20. 20.
    Richter KS, Shipley SK, McVearry I, Tucker MJ, Widra EA. Cryopreserved embryo transfers suggest that endometrial receptivity may contribute to reduced success rates of later developing embryos. Fertil Steril. 2006;86:862–6.PubMedCrossRefGoogle Scholar
  21. 21.
    Shapiro BS, Daneshmand ST, Garner FC, Aguirre M, Ross R. Contrasting patterns in in vitro fertilization pregnancy rates among fresh autologous, fresh oocyte donor, and cryopreserved cycles with the use of day 5 or day 6 blastocysts may reflect differences in embryo-endometrium synchrony. Fertil Steril. 2008;89:20–6.PubMedCrossRefGoogle Scholar
  22. 22.
    Shapiro BS, Daneshmand ST, Garner FC, Aguirre M, Thomas S. Large blastocyst diameter, early blastulation, and low preovulatory serum progesterone are dominant predictors of clinical pregnancy in fresh autologous cycles. Fertil Steril. 2008;90:302–9.PubMedCrossRefGoogle Scholar
  23. 23.
    Sunkara SK, Siozos A, Bolton VN, Khalaf Y, Braude PR, El-Toukhy T. The influence of delayed blastocyst formation on the outcome of frozen-thawed blastocyst transfer: a systematic review and meta-analysis. Hum Reprod. 2010;25:1906–15.PubMedCrossRefGoogle Scholar
  24. 24.
    Shapiro BS, Daneshmand ST, Restrepo H, Garner FC, Aguirre M, Hudson C. Matched-cohort comparison of single-embryo transfers in fresh and frozen-thawed embryo transfer cycles. Fertil Steril. 2013;99:389–92.PubMedCrossRefGoogle Scholar
  25. 25.
    Shapiro BS, Daneshmand ST, Garner FC, Aguirre M, Hudson C, Thomas S. Evidence of impaired endometrial receptivity after ovarian stimulation for in vitro fertilization: a prospective randomized trial comparing fresh and frozen-thawed embryo transfer in normal responders. Fertil Steril. 2011;96:344–8.PubMedCrossRefGoogle Scholar
  26. 26.
    Chen ZJ, Shi Y, Sun Y, Zhang B, Liang X, Cao Y, Yang J, Liu J, Wei D, Weng N, Tian L, Hao C, Yang D, Zhou F, Shi J, Xu Y, Li J, Yan J, Qin Y, Zhao H, Zhang H, Legro RS. Fresh versus frozen embryos for infertility in the polycystic ovary syndrome. N Engl J Med. 2016;375:523–33.PubMedCrossRefGoogle Scholar
  27. 27.
    Coates A, Kung A, Mounts E, Hesla J, Bankowski B, Barbieri E, Ata B, Cohen J, Munné S. Optimal euploid embryo transfer strategy, fresh versus frozen, after preimplantation genetic screening with next generation sequencing: a randomized controlled trial. Fertil Steril. 2017;107:723–30.PubMedCrossRefGoogle Scholar
  28. 28.
    Shapiro BS, Daneshmand ST, Garner FC, Aguirre M, Hudson C, Thomas S. Evidence of impaired endometrial receptivity after ovarian stimulation for in vitro fertilization: a prospective randomized trial comparing fresh and frozen-thawed embryo transfers in high responders. Fertil Steril. 2011;96:516–8.PubMedCrossRefGoogle Scholar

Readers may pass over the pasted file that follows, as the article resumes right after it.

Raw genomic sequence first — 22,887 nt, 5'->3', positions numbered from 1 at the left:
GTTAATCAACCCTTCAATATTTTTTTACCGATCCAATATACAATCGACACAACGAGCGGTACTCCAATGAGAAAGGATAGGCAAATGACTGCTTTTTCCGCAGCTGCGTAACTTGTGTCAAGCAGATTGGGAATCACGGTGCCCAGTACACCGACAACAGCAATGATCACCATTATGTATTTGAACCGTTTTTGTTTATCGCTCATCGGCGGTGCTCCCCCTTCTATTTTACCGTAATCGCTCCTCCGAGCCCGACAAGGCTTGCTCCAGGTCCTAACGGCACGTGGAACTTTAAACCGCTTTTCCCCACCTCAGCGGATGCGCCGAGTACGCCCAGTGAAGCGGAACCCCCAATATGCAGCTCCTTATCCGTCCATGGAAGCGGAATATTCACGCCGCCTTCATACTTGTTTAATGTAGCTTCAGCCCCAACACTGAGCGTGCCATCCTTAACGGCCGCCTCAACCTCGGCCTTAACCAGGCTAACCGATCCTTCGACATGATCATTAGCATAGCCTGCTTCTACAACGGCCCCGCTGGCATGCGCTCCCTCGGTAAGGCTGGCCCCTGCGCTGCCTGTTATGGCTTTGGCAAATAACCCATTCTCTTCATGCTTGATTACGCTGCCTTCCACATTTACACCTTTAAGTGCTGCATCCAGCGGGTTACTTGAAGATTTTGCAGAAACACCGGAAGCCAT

29. 29.
    Healy MW, Yamasaki M, Patounakis G, Richter KS, Devine K, DeCherney AH, Hill MJ. The slow growing embryo and premature progesterone elevation: compounding factors for embryo-endometrial asynchrony. Hum Reprod. 2017;32:362–7.PubMedPubMedCentralCrossRefGoogle Scholar
  30. 30.
    Shapiro BS, Daneshmand ST, Garner FC, Aguirre M, Hudson C. Freeze-all can be a superior therapy to another fresh cycle in patients with prior fresh blastocyst implantation failure. Reprod Biomed Online. 2014;29:286–90.PubMedCrossRefGoogle Scholar
  31. 31.
    Shapiro BS, Daneshmand ST, Desai J, Garner FC, Aguirre M, Hudson C. The risk of embryo-endometrium asynchrony increases with maternal age after ovarian stimulation and IVF. Reprod Biomed Online. 2016;33:50–5.PubMedCrossRefGoogle Scholar
  32. 32.
    Youssef MA, Van der Veen F, Al-Inany HG, Griesinger G, Mochtar MH, Aboulfoutouh I, Khattab SM, van Wely M. Gonadotropin-releasing hormone agonist versus HCG for oocyte triggering in antagonist assisted reproductive technology cycles. Cochrane Database Syst Rev. 2011;1:CD008046.Google Scholar
  33. 33.
    Devroey P, Polyzos NP, Blockeel C. An OHSS-free clinic by segmentation of IVF treatment. Hum Reprod. 2011;26:2593–7.PubMedCrossRefGoogle Scholar
  34. 34.
    Dosouto C, Haahr T, Humaidan P. Gonadotropin-releasing hormone agonist (GnRHa) trigger – state of the art. Reprod Biol. 2017;17:1–8.PubMedCrossRefGoogle Scholar
  35. 35.
    Forman EJ, Tao X, Ferry KM, Taylor D, Treff NR, Scott RT Jr. Single embryo transfer with comprehensive chromosome screening results in improved ongoing pregnancy rates and decreased miscarriage rates. Hum Reprod. 2012;27(4):1217–22.PubMedPubMedCentralCrossRefGoogle Scholar
  36. 36.
    Rodriguez-Purata J, Lee J, Whitehouse M, Duke M, Grunfeld L, Sandler B, Copperman A, Mukherjee T. Reproductive outcome is optimized by genomic embryo screening, vitrification, and subsequent transfer into a prepared synchronous endometrium. J Assist Reprod Genet. 2016;33:401–12.PubMedPubMedCentralCrossRefGoogle Scholar
  37. 37.
    Grifo J, Kofinas J, Schoolcraft WB. The practice of in vitro fertilization according to the published literature. Fertil Steril. 2014;102:658–9.PubMedCrossRefGoogle Scholar
  38. 38.
    Shapiro BS, Daneshmand ST, De Leon L, Garner FC, Aguirre M, Hudson C. Frozen-thawed embryo transfer is associated with a significantly reduced incidence of ectopic pregnancy. Fertil Steril. 2012;98:1490–4.PubMedCrossRefGoogle Scholar
  39. 39.
    Perkins KM, Boulet SL, Kissin DM, Jamieson DJ, National ART Surveillance (NASS) Group. Risk of ectopic pregnancy associated with assisted reproductive technology in the United States, 2001–2011. Obstet Gynecol. 2015;125:70–8.PubMedPubMedCentralCrossRefGoogle Scholar
  40. 40.